PORTLAND -- A new Westmoreland grocery isn't even open yet and already its owner has created a controversy with statements she made online. But the owner told KGW Thursday she wants to make amends.
In about one week Chauncy Childs plans to open her natural grocer on Southeast Milwaukie Avenue. But after a series of postings she made on her Facebook page, she now finds herself at the often dangerous intersection where social media and gay rights meet.
The Moreland Farmer's Pantry will offer fresh produce, raw milk and foods that are free of genetic engineering.
Westmoreland resident Sean O’Riordan was looking forward to the store opening. But his neighbors started expressing concern to him.
“People were then starting to say, ‘Did you see the owner’s Facebook page?” O’Riordan said.
O'Riordan didn't like the store owner's posts regarding gay people and same sex marriage. For him it's very personal. He lost his gay brother to AIDS.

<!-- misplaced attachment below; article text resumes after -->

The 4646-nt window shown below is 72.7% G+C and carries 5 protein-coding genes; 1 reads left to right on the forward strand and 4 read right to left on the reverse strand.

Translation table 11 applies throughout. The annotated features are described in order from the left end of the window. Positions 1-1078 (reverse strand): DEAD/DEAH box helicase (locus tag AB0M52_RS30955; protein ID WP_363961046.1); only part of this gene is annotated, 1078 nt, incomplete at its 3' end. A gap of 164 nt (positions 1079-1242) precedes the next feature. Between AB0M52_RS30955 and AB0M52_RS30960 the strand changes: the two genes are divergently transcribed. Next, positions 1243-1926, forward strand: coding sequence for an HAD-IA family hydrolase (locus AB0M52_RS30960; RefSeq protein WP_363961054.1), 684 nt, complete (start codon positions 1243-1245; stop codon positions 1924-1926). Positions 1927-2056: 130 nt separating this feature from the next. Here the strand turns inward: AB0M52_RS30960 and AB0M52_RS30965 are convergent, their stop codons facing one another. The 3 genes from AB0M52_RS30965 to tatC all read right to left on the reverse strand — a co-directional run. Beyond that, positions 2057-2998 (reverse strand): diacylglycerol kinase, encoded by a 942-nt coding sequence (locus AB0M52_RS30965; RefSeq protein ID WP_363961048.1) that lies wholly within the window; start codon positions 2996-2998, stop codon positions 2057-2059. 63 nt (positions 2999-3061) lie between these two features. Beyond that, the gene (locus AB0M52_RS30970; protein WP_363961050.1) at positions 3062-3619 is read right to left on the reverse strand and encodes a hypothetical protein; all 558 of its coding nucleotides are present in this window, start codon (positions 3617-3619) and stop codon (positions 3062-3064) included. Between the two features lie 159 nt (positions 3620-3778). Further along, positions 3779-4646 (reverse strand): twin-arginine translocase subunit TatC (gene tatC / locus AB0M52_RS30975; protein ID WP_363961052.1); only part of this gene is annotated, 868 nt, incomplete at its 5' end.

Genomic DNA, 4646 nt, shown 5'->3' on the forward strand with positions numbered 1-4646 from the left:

“He was loyal to a fault and would do anything for you,” O’Riordan said. “He was persecuted because he was gay, and it’s not a right. It’s not a right.”
O'Riorden made a YouTube video highlighting the business owner's posts, including an article headlined “Yes, of course a business owner should have the right to refuse service to gay people.”
(Video below was taken down on April 4)
Childs said she believes the idea but not the practice.
“What I believe is that…a private business has the right,” Childs said.
She went on to say that she would not personally deny someone service at her store.
“Absolutely not,” Childs said. “Absolutely, unequivocally, totally not.”
Now people like Sean O'Riordan must decide if that answer is enough, or if it means this grocer will get none of his business.
“I would say that I’m sorry to the people who I have offended,” Childs said. “I genuinely feel that way and I hope we can make amends.”
Childs says she will donate to a gay suicide prevention group as a gesture, she says, to make peace.